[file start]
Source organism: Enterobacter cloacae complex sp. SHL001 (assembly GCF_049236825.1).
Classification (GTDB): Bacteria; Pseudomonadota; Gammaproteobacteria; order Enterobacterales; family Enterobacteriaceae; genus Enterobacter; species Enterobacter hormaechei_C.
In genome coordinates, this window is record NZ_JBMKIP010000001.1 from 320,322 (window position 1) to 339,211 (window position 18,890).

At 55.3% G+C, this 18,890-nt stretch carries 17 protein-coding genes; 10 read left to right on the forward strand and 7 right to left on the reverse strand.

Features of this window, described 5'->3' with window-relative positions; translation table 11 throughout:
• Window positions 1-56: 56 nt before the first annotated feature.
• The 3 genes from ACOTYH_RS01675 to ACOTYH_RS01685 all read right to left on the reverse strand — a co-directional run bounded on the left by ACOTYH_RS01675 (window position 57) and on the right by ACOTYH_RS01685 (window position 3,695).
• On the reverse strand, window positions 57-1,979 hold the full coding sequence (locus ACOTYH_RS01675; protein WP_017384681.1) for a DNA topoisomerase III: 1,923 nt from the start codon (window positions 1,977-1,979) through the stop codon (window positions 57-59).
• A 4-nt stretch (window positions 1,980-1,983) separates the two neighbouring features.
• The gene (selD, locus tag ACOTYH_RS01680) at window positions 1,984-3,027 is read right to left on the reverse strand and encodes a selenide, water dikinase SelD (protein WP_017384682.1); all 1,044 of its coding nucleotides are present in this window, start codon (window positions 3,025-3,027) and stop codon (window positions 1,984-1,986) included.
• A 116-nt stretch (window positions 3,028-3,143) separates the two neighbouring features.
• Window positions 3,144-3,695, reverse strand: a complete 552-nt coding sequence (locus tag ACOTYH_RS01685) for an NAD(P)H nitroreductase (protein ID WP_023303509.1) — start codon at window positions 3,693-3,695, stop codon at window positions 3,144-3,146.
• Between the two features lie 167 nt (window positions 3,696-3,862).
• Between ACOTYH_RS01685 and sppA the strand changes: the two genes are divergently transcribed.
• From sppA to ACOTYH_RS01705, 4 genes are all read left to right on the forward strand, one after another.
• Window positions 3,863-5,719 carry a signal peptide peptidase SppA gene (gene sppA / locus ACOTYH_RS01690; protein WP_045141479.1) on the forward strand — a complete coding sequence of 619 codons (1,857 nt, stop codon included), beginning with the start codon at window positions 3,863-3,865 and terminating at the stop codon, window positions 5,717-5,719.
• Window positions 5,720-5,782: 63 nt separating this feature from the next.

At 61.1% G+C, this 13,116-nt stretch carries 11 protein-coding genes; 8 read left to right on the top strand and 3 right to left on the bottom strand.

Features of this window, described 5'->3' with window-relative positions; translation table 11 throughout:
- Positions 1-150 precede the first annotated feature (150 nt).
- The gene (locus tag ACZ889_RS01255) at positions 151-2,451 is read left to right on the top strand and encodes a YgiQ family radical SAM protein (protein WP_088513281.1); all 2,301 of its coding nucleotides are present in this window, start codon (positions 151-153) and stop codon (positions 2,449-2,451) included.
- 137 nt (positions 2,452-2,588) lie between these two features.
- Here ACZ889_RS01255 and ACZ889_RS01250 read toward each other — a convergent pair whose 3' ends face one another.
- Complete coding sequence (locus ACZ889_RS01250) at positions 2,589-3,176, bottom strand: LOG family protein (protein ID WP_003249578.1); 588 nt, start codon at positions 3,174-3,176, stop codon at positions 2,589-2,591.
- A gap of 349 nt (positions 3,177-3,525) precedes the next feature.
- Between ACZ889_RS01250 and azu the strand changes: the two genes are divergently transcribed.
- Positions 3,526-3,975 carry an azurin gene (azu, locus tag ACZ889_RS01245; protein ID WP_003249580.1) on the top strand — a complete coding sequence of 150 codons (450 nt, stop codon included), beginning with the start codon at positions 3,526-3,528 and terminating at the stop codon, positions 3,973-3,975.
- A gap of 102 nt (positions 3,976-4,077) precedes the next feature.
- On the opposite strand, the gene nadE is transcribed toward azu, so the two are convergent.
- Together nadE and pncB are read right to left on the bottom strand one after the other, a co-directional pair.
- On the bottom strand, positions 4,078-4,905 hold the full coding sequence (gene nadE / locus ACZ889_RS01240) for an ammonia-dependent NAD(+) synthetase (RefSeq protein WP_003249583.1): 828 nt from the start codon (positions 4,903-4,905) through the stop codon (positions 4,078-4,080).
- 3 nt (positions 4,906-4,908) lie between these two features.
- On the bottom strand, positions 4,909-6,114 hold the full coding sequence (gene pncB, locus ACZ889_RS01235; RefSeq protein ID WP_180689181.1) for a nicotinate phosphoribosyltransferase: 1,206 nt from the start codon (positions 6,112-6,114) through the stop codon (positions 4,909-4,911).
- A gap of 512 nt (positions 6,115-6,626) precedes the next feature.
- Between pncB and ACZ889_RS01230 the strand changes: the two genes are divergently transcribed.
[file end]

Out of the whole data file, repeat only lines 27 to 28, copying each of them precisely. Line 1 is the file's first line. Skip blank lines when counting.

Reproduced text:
- Positions 3,526-3,975 carry an azurin gene (azu, locus tag ACZ889_RS01245; protein ID WP_003249580.1) on the top strand — a complete coding sequence of 150 codons (450 nt, stop codon included), beginning with the start codon at positions 3,526-3,528 and terminating at the stop codon, positions 3,973-3,975.
- A gap of 102 nt (positions 3,976-4,077) precedes the next feature.